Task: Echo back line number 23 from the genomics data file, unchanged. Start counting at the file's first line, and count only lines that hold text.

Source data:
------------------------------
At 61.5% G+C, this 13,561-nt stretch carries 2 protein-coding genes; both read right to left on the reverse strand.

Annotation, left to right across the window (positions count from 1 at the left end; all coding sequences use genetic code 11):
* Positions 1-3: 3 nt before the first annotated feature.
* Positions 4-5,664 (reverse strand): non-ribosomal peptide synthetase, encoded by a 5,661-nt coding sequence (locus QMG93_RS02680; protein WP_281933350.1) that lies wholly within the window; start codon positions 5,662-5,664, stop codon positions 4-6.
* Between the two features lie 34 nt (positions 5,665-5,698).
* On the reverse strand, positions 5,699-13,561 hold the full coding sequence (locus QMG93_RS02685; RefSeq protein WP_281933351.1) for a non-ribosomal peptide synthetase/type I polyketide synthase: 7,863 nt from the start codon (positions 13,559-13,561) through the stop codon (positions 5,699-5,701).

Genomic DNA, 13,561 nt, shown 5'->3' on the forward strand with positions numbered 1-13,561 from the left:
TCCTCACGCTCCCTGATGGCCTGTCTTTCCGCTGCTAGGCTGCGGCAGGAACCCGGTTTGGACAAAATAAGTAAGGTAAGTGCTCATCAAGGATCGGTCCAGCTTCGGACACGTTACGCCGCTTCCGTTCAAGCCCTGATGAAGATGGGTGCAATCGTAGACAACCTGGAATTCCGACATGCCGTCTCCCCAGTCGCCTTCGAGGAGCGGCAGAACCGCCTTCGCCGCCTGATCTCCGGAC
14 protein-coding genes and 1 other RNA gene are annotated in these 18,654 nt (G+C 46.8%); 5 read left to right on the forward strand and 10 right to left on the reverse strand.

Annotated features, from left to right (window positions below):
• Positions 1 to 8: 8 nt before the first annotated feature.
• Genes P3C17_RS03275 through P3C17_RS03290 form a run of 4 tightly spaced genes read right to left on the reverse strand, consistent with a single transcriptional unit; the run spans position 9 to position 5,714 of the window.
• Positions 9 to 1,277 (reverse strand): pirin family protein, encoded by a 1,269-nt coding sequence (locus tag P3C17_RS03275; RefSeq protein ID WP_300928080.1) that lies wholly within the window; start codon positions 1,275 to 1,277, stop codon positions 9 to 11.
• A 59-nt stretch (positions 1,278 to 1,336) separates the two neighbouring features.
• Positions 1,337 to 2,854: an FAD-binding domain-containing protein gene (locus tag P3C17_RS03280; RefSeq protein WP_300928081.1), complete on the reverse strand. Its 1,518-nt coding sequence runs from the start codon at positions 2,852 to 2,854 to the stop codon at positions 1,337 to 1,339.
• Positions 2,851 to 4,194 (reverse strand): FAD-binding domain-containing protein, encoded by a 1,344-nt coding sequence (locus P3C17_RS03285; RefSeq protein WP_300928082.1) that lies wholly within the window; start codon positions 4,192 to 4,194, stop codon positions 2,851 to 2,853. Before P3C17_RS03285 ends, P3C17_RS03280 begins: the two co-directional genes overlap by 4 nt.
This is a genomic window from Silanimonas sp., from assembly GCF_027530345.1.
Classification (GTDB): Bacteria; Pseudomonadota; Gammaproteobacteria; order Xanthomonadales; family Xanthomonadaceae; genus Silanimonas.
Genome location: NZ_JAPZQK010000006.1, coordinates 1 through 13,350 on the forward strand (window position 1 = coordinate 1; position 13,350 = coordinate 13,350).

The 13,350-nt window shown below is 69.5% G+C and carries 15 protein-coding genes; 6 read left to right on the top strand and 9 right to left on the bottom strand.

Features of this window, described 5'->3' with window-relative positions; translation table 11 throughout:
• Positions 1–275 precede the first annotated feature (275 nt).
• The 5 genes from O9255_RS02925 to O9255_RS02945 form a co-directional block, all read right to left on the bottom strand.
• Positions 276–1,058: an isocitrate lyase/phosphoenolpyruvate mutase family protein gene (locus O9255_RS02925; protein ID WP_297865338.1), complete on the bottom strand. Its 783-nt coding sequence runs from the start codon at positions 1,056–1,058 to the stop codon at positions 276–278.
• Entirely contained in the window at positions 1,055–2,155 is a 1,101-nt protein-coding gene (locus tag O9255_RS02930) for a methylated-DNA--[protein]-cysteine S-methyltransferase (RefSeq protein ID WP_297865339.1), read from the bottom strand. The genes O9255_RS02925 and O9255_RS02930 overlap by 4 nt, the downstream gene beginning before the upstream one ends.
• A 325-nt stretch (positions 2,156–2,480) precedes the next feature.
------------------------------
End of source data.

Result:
• The 5 genes from O9255_RS02925 to O9255_RS02945 form a co-directional block, all read right to left on the bottom strand.